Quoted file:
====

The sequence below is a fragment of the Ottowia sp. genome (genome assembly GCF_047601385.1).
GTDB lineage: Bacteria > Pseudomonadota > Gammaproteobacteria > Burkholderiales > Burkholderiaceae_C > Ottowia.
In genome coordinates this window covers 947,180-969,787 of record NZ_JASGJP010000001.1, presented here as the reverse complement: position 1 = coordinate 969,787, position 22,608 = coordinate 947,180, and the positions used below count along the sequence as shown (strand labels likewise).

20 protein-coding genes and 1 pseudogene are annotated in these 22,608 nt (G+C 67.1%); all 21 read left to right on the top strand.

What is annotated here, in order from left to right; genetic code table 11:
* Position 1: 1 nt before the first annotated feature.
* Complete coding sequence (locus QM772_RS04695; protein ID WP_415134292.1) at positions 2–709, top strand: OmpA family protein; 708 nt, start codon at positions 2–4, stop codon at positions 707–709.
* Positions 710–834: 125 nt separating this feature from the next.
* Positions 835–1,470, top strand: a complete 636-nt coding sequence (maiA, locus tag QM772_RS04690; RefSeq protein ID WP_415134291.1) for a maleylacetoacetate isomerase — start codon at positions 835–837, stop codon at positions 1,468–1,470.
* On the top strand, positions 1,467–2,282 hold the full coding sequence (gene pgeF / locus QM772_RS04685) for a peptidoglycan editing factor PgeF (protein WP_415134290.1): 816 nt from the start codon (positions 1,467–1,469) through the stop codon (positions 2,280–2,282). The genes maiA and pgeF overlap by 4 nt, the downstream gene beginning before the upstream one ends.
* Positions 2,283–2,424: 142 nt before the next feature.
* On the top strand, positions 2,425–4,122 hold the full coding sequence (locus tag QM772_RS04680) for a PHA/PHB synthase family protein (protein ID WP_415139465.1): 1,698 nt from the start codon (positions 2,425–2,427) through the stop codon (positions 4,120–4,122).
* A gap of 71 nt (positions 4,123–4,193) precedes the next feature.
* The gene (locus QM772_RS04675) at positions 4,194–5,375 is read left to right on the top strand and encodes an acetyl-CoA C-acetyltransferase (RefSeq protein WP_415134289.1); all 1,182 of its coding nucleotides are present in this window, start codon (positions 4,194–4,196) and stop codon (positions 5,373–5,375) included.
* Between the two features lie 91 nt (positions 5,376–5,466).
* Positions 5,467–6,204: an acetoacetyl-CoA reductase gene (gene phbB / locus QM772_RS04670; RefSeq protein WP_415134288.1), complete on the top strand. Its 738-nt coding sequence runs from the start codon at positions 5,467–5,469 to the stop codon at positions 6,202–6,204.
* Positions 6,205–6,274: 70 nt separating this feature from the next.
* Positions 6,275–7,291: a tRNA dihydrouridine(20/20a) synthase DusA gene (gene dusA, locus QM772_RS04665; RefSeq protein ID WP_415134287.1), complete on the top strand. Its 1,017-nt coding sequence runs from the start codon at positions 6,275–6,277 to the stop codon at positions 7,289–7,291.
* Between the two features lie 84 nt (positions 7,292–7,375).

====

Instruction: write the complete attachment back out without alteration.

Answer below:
The sequence below is a fragment of the Ottowia sp. genome (genome assembly GCF_047601385.1).
GTDB lineage: Bacteria > Pseudomonadota > Gammaproteobacteria > Burkholderiales > Burkholderiaceae_C > Ottowia.
In genome coordinates this window covers 947,180-969,787 of record NZ_JASGJP010000001.1, presented here as the reverse complement: position 1 = coordinate 969,787, position 22,608 = coordinate 947,180, and the positions used below count along the sequence as shown (strand labels likewise).

20 protein-coding genes and 1 pseudogene are annotated in these 22,608 nt (G+C 67.1%); all 21 read left to right on the top strand.

What is annotated here, in order from left to right; genetic code table 11:
* Position 1: 1 nt before the first annotated feature.
* Complete coding sequence (locus QM772_RS04695; protein ID WP_415134292.1) at positions 2–709, top strand: OmpA family protein; 708 nt, start codon at positions 2–4, stop codon at positions 707–709.
* Positions 710–834: 125 nt separating this feature from the next.
* Positions 835–1,470, top strand: a complete 636-nt coding sequence (maiA, locus tag QM772_RS04690; RefSeq protein ID WP_415134291.1) for a maleylacetoacetate isomerase — start codon at positions 835–837, stop codon at positions 1,468–1,470.
* On the top strand, positions 1,467–2,282 hold the full coding sequence (gene pgeF / locus QM772_RS04685) for a peptidoglycan editing factor PgeF (protein WP_415134290.1): 816 nt from the start codon (positions 1,467–1,469) through the stop codon (positions 2,280–2,282). The genes maiA and pgeF overlap by 4 nt, the downstream gene beginning before the upstream one ends.
* Positions 2,283–2,424: 142 nt before the next feature.
* On the top strand, positions 2,425–4,122 hold the full coding sequence (locus tag QM772_RS04680) for a PHA/PHB synthase family protein (protein ID WP_415139465.1): 1,698 nt from the start codon (positions 2,425–2,427) through the stop codon (positions 4,120–4,122).
* A gap of 71 nt (positions 4,123–4,193) precedes the next feature.
* The gene (locus QM772_RS04675) at positions 4,194–5,375 is read left to right on the top strand and encodes an acetyl-CoA C-acetyltransferase (RefSeq protein WP_415134289.1); all 1,182 of its coding nucleotides are present in this window, start codon (positions 4,194–4,196) and stop codon (positions 5,373–5,375) included.
* Between the two features lie 91 nt (positions 5,376–5,466).
* Positions 5,467–6,204: an acetoacetyl-CoA reductase gene (gene phbB / locus QM772_RS04670; RefSeq protein WP_415134288.1), complete on the top strand. Its 738-nt coding sequence runs from the start codon at positions 5,467–5,469 to the stop codon at positions 6,202–6,204.
* Positions 6,205–6,274: 70 nt separating this feature from the next.
* Positions 6,275–7,291: a tRNA dihydrouridine(20/20a) synthase DusA gene (gene dusA, locus QM772_RS04665; RefSeq protein ID WP_415134287.1), complete on the top strand. Its 1,017-nt coding sequence runs from the start codon at positions 6,275–6,277 to the stop codon at positions 7,289–7,291.
* Between the two features lie 84 nt (positions 7,292–7,375).